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Not sure if this is the right place to ask the question, but I'll ask anyway. (If it is not, please let me know!)

I'm working in a team of 5 programmers on a project which we have to start on scratch.

1) How do I convince people to use a build tool (ie., ant or maven) to build the package?

Three out of five people in my team want to just let Eclipse build the project! The reason was something along the line of they are running Windows, and so it is crappy to work on command line, plus it is not as convenient.

I remember feeling something similar to a 'heart-attack' when other members disagreed with my suggestion of using a build-tool saying that "The objective is to deliver an executable, so let's just let Eclipse do it and we should all use Eclipse to be consistent!"

2) Version Control System. How would you settle a debate on VCS where the only criteria people are using is whether the system offers GUI for doing stuff?

I'm admittedly still young in the field, so I have few experience, but even fewer skills in dealing with team members.

Any advice/suggestion would be greatly appreciated!

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marked as duplicate by gnat, MichaelT, World Engineer Apr 14 '13 at 20:01

This question has been asked before and already has an answer. If those answers do not fully address your question, please ask a new question.

Can the IDE actually do what you need done for a proper build? If not, that's the reason you should give for using something else. It it can, why do you object? – Kilian Foth Apr 9 '13 at 7:33
This is (going to be) an open-sourced project, so I don't feel it is right to have the code up in the repository without any 'makefile'. Almost every project I've worked on has some kind of 'makefile' which allows the project to be build without an IDE. I thought that was a good practice, but it apparently wasn't a good enough argument! – One Two Three Apr 9 '13 at 7:35
Skill Number Zero to learn: pick your battles. You will need solid arguments to defend the tools you're suggesting, just shooting down their arguments isn't going to cut it. So start by listing why do you need command line tools, and why the choice of VCS matters - for this particular project! – Joris Timmermans Apr 9 '13 at 7:54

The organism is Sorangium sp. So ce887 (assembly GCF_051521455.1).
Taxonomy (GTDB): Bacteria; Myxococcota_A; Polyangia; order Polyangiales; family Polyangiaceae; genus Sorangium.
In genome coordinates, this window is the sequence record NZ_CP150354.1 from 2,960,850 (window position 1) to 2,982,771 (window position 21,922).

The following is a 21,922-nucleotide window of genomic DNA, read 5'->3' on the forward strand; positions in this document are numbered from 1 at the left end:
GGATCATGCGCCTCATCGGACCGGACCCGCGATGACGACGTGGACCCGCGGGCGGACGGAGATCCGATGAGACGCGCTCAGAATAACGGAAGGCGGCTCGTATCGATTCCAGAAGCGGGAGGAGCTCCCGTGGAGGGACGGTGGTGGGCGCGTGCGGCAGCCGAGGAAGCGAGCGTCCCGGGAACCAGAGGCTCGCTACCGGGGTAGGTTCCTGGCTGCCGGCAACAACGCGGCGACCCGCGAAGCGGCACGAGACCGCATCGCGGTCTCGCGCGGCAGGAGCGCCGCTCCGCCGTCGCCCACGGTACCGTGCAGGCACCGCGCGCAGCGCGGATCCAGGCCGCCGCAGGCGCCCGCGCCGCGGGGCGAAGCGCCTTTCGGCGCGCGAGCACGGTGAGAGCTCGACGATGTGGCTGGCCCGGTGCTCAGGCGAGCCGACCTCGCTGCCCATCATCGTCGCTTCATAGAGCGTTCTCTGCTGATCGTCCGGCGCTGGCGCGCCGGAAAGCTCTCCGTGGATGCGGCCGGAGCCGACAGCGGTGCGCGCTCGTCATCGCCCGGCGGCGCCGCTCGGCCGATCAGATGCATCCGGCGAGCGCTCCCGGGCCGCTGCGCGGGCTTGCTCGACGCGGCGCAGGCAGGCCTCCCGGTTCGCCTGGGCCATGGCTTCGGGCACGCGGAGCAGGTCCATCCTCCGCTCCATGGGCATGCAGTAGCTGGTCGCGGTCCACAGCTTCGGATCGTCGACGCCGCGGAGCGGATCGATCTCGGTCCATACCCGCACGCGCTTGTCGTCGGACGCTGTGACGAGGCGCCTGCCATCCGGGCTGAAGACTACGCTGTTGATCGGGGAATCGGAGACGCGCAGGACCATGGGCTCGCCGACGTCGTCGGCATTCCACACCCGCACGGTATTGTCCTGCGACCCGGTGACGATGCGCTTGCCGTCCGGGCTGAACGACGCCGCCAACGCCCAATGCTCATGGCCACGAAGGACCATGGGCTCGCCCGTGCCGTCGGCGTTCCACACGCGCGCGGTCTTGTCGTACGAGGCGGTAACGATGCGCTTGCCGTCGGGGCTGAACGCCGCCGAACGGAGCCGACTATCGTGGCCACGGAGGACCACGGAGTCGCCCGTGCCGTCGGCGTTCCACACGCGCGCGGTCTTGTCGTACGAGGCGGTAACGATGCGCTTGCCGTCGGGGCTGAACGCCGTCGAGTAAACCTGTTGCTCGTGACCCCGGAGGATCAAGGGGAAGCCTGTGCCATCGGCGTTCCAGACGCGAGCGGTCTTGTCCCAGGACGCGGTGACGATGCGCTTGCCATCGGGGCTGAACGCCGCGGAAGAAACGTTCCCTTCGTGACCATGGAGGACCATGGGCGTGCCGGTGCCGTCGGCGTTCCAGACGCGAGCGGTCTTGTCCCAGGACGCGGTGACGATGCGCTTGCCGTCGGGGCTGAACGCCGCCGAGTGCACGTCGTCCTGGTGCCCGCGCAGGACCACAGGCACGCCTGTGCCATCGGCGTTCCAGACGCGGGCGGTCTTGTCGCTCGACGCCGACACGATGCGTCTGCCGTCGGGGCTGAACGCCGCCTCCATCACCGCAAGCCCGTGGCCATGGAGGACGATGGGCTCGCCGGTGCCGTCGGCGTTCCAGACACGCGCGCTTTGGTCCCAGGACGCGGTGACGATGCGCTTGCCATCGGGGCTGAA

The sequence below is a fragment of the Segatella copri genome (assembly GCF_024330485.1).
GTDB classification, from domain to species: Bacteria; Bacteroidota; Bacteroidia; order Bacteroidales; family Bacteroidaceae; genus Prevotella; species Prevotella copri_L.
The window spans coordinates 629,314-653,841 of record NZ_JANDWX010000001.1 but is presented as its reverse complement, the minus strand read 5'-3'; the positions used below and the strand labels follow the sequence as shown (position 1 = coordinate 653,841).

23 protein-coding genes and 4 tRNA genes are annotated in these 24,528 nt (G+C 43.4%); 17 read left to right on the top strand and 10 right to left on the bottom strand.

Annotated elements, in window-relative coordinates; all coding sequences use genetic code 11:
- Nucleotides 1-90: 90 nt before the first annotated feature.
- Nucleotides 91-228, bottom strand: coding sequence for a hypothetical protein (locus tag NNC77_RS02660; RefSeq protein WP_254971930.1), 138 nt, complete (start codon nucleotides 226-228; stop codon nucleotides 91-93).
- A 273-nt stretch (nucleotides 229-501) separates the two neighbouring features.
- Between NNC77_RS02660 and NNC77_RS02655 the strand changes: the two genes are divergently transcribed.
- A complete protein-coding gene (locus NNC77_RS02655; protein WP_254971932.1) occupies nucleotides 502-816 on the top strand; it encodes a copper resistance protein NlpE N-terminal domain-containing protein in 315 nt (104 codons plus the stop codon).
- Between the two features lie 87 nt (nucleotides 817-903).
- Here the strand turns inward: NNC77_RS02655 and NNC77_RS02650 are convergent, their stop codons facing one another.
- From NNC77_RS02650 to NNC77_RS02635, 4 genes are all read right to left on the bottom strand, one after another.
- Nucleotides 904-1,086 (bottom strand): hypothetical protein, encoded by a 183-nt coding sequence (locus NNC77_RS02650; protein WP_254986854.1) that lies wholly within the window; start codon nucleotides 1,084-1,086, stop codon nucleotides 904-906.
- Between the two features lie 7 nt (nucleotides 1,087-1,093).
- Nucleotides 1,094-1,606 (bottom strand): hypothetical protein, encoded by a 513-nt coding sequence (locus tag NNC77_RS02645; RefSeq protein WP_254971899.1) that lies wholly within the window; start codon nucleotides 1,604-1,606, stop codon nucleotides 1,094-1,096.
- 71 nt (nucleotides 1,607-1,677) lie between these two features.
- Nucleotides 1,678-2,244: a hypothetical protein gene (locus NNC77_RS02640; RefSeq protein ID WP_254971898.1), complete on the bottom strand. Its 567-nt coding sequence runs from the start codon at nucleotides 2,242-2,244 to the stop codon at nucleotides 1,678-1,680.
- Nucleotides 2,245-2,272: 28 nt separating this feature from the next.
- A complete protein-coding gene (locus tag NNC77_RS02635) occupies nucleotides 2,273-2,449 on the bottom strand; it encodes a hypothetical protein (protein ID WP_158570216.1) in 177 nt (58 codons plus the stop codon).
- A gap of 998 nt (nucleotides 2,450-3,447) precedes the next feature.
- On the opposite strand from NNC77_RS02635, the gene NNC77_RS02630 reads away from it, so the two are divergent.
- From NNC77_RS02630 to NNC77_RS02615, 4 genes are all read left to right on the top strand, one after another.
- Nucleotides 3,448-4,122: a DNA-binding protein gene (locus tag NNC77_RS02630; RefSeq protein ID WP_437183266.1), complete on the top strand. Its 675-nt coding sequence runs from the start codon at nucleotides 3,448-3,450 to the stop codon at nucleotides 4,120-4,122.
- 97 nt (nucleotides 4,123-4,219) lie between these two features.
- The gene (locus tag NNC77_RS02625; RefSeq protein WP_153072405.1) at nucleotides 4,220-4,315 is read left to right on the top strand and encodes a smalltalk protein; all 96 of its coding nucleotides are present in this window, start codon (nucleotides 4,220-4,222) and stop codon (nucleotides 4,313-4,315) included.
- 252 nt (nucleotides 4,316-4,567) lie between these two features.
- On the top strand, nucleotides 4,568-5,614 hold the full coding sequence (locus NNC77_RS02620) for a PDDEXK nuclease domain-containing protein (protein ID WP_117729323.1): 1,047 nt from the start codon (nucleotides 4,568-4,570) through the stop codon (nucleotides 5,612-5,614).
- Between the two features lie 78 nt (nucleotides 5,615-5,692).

4 Answers 4

the major reason people use command line tools is so nightly builds can run through a cronjob instead of a dev having to remember to push the button, this includes running automated tests

eclipse can (nearly) out of the box handle the common commandline build tools though using them requires knowledge of the tools themselves (which may be the true stumbling block here)

as for version control both git and SVN have eclipse plugins and various graphical clients, so those arguments are pretty meaningless

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  1. Working with a command-line tool doesn't necessarily mean working from the command line, nor does it eliminate the possibility of working within an IDE. I've used CMake to generate Visual Studio solutions, and usually work from the Visual Studio solution. If CMake needs to be rerun, I can click a batch file or Python script from an explorer window (or, you know, actually from the command line). The generated solutions are not under version control, they don't have to be, but they are generated in well-known and documented locations, and all developers know how to use them and where to find them. Best of both worlds. Note that CMake can generate Eclipse project files too, so it may work for your application.
  2. It's not worth having a fight over version control systems. These fights usually devolve into pointless "holy wars". For what it's worth, Git, Mercurial and SVN all have explorer integration tools available, and integrate with Visual Studio as well as far as I know. They all work. Just don't use Sourcesafe ;-)
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Personally do as they said, at the end for you it would be easier to adapt to Eclipse than they to use command line.

If the IDE does everything required for the project and it helps you to automate some "boring" commands, why not? Being in a team so reluctant to use command line I read as not wanted to bother much, just code. If problems arise due to the use Eclipse you can always save the project by applying your skills... and avoid the 'told you so' ;)

Knowing command line options would make you stand over them, because when bugs appears in the IDE (Eclipse is quite strong but still a program) you still have resources to continue, they may don't.

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We use Ant AND Eclipse to build some EARs for Websphere. It allows us to easily switch configuration between test & live environments, and share (via the actual build script) any changes made in the build process.

From the sounds of it, your project is probably fairly straightforward to build. Rather than asking "how do I convince people to use a build tool" - ask yourself why you think you need one. Will you gain anything by using Ant? This will help you "convince them" (if that is the appropriate path to go down. I personally found that Ant became hugely useful when I needed to quickly build for multiple environments.

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